Dejected, I began my trek back to the cabin.
It was too good to be true, I told myself as I walked along the roadside. Something always messes things up; it was the story of my life. I could have easily been angry with my buddies for delaying me, but I couldn’t blame them for not wanting to sacrifice their fun for my wild goose chase. I debated turning around and camping out in the Regency’s lobby until Andi came down the next morning, but I quickly discarded that idea. How pitiful would that look?
There wasn’t a single stone, rock, bottle or can on the way back to the cabin that wasn’t spared my frustration via a swift boot from my foot. This was Charlie Brown’s revenge.
Arriving back at the White Sands I spotted my van parked in front of our cabin, in one piece. All of the gang were inside, passed out in their respective beds, in various stages of undress. I felt around in the dark until I located my designated bed, the couch. Even though I felt wide-awake, I lay down on the cool imitation-leather and hoped that sleep would find me to numb the disappointment. My only consolation was the possibility of seeing Andi at the Sunset club the following night, if she was still around. I held onto to that thought as I eventually drifted off into a restless slumber.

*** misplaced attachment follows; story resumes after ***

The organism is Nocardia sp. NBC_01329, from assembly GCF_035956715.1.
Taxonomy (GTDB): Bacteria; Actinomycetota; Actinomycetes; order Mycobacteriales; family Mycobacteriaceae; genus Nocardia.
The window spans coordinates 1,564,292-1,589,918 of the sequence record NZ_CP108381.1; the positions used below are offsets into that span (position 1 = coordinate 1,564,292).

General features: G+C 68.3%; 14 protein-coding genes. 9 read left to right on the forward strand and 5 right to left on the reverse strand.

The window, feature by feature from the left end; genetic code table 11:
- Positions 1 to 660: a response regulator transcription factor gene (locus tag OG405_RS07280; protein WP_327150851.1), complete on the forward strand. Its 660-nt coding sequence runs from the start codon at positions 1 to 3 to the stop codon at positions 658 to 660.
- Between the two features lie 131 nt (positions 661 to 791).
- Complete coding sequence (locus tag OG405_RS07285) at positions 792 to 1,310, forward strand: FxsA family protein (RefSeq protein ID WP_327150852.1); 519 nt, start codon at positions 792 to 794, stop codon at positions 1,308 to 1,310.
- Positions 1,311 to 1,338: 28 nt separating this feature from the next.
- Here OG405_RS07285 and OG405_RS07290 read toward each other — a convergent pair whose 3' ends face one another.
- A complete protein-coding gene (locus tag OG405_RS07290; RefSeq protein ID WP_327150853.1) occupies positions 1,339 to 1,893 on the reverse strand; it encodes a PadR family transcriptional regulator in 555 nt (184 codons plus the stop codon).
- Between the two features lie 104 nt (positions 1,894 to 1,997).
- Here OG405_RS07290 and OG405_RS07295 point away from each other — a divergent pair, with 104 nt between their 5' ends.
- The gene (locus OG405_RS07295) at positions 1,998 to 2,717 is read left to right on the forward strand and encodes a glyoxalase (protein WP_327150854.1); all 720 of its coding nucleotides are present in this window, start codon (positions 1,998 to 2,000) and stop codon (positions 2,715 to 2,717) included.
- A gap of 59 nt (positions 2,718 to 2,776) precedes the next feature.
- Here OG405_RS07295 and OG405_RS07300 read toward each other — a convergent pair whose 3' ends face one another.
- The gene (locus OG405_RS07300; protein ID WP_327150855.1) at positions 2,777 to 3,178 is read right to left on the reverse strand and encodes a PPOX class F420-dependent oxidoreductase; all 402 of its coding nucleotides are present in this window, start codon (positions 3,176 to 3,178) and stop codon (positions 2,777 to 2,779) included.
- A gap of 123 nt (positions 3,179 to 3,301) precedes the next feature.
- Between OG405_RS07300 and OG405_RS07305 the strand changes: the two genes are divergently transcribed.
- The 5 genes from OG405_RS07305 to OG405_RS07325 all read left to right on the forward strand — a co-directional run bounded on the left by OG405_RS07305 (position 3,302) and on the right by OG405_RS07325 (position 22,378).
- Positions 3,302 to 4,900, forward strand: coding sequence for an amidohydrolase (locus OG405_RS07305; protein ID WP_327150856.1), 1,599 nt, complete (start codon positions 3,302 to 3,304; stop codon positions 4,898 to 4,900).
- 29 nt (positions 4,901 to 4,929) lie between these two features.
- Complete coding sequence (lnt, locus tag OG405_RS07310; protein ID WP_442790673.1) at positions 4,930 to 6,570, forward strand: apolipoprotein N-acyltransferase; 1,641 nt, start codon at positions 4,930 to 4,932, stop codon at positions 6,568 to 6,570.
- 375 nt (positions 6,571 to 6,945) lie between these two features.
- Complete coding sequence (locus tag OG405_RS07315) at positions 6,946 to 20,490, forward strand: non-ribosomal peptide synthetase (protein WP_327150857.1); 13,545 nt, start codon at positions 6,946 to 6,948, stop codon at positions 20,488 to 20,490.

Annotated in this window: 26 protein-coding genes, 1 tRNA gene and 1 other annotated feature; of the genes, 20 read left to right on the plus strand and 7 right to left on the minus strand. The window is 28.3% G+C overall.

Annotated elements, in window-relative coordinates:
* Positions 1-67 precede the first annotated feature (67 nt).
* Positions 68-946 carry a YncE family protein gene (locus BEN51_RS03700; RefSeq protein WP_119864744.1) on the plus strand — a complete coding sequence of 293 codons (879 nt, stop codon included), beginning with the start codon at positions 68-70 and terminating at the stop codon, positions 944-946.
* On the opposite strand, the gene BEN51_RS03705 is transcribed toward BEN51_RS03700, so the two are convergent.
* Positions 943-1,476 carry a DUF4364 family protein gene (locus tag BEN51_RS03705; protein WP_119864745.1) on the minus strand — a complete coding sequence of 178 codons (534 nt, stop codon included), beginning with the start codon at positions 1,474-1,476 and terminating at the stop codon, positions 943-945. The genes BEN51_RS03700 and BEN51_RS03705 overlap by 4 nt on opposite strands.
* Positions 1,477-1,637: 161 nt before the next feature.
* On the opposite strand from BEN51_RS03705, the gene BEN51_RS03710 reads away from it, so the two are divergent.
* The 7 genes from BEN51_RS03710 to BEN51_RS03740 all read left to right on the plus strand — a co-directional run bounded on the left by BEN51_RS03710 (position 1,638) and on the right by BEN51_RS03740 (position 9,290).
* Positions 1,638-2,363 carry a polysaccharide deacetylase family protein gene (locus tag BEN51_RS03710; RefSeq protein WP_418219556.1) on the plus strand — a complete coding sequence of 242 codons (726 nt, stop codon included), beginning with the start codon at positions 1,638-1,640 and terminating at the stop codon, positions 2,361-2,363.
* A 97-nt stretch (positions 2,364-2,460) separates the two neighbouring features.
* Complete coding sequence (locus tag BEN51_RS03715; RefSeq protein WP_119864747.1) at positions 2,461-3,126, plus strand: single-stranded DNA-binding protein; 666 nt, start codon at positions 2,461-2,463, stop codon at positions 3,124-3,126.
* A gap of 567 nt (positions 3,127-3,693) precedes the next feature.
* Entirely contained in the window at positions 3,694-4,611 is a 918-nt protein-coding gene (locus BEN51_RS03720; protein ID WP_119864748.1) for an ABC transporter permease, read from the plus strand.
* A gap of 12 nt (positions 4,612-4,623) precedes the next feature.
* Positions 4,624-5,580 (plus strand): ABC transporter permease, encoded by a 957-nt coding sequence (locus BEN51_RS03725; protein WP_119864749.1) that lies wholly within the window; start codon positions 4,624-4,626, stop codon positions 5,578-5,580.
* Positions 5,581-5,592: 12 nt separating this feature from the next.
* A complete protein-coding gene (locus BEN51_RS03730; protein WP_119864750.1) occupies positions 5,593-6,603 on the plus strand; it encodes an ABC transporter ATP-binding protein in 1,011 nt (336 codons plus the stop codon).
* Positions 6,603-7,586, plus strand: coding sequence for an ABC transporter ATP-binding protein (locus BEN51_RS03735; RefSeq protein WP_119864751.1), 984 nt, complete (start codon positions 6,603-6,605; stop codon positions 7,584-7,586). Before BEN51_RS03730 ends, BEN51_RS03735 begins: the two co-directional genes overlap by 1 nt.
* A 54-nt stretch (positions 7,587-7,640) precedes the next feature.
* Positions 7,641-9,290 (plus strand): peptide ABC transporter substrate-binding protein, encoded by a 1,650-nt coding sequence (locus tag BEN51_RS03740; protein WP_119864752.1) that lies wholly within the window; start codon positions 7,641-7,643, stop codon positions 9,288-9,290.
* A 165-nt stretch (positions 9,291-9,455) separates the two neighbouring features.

At first light, I decided to stop pretending I was getting any sleep. I always enjoyed solitary walks along the beach, so I fumbled for my shorts, a wrinkled t-shirt and my flops, then stumbled to the front door. Along the way, I stepped on the same open suitcases, old pizza boxes, crushed beer cans and various other booby traps I encountered when I came in the previous night. When I cracked open the front door the morning sun seemed to burst past me and light up every corner of the room, seeking out any dark recess. The penetrating light elicited more than a few moans and grumbles from previously sleeping bodies, so I quickly ducked out the door and closed it behind me.
Even though the sun was still low in the sky, I immediately regretted forgetting my sunglasses and my eyes went into a semi-permanent squint. As I stood there allowing my vision to slowly adjust, I became aware of someone was sitting on the foot of the steps leading up to the cabin. The tank top was a different color, but the smile was unmistakable. It was Andi.